Made in Brunswick

that paper joint:

success from a world at hand

Zoe Crook, Franky and Max Malone at that paper joint in Sydney Road.

Made in Brunswick

that paper joint: success from a world at hand

The second story in the ‘Made in Brunswick’ series features a cosy place for social collage.

Zoe Crook, Franky and Max Malone at that paper joint in Sydney Road.

The second story in the “Made in Brunswick” series features a cosy place for social collage.

Kevin Murray
Monday, October 10, 2022

WALKING up Sydney Road, Brunswick, on Friday night is a treat. The air is filled with the aroma of pomegranate wafting out of the Shish bars. Twenty-somethings are heading off for some cheap Lebanese. And shops are filled with people making stuff: sewing, throwing clay, painting and… collage.

That Paper Joint offers an enticing spectacle. From the street, you can look through the bookcase at the front to see the convivial scene where people are sipping wine, eating food, and wielding Stanley knives. Curious to learn how this unique place came to be, I spoke to its owners, Max and Zoe.

It’s a romantic story. Max Malone grew up in Southampton, then studied art and design in Bristol where he developed a passion for collage. He describes collage as “mixing and re-inventing imagery… I’m a visual magpie.” For Max, collage introduces an element of serendipity that is hard to find in the digital realm. “I had a reluctance to be too bound to the computer”.

Zoe Crook grew up in the regional town of Geraldton on the WA coast. She left about ten years ago: “I just wanted to see what the other side of the Earth looked like.”

Zoe met Max on a beach on the south coast of Devon. In 2013, they started running a Collage Club together at a local pub, the Crofters Rights. It was a great success. Collage had broad appeal, especially after a couple of drinks.

Max and Zoe returned to Geraldton before deciding to move to Melbourne. From 2017, they practised design from a warehouse in Brunswick. Zoe worked as a graphic/digital designer while Max freelanced. When work dried up during lockdown, they started making collage packs, which proved successful.

In 2020, they found an old medical clinic in Sydney Road where they could live and work together. They had a room divider built by a local who runs the Brunswick nursery and gathered furniture from the local Good Karma Network.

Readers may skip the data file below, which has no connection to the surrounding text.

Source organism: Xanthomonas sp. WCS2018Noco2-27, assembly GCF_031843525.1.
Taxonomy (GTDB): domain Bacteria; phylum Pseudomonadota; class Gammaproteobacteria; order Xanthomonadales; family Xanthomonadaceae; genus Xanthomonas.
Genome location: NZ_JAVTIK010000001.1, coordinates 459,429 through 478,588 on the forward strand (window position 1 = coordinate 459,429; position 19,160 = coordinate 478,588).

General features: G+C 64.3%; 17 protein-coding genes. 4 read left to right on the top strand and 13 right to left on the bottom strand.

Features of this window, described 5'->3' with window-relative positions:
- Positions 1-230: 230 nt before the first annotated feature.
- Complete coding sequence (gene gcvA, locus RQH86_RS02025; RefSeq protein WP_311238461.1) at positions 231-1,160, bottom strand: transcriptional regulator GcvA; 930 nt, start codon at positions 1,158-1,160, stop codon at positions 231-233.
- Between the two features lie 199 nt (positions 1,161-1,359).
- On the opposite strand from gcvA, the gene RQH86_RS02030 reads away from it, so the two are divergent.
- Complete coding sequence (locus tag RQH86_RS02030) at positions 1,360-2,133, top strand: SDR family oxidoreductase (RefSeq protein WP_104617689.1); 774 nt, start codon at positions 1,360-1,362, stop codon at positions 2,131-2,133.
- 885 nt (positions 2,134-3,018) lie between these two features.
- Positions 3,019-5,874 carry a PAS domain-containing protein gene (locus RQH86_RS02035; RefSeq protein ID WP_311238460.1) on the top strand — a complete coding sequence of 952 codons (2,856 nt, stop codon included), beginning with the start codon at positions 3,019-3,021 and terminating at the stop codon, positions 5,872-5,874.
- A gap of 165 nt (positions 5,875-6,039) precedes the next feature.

that paper joint started hosting evening classes in November 2021. It was a welcome respite after COVID isolation. “For many, it was their first experience out after lockdown.” Some have come from regional Victoria and multiple times.

Max is surprised at how quiet it gets: “It’s so kind of Zen. The atmosphere is just so cosy.”

Their guests can enjoy the fruits of Brunswick. This includes a cheese board from Harper and Blohm, bread and pastries from Ovens Street Bakery and pizza from Green Acre around the corner. A local florist comes fortnightly to switch flowers.

Max and Zoe’s dog Franky made the trip over from Geraldton with them and is now very much a star in their show.

As well as a place of paper collage, that paper joint is itself a collage of the neighbourhood.

This article was originally published on‘Culture Makers’, a newsletter written by Kevin Murray.

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WALKING up Sydney Road, Brunswick, on Friday night is a treat. The air is filled with the aroma of pomegranate wafting out of the Shish bars. Twenty-somethings are heading off for some cheap Lebanese. And shops are filled with people making stuff: sewing, throwing clay, painting and… collage.

That Paper Joint offers an enticing spectacle. From the street, you can look through the bookcase at the front to see the convivial scene where people are sipping wine, eating food, and wielding Stanley knives. Curious to learn how this unique place came to be, I spoke to its owners, Max and Zoe.

It’s a romantic story. Max Malone grew up in Southampton, then studied art and design in Bristol where he developed a passion for collage. He describes collage as “mixing and re-inventing imagery… I’m a visual magpie.” For Max, collage introduces an element of serendipity that is hard to find in the digital realm. “I had a reluctance to be too bound to the computer”.

Zoe Crook grew up in the regional town of Geraldton on the WA coast. She left about ten years ago: “I just wanted to see what the other side of the Earth looked like.”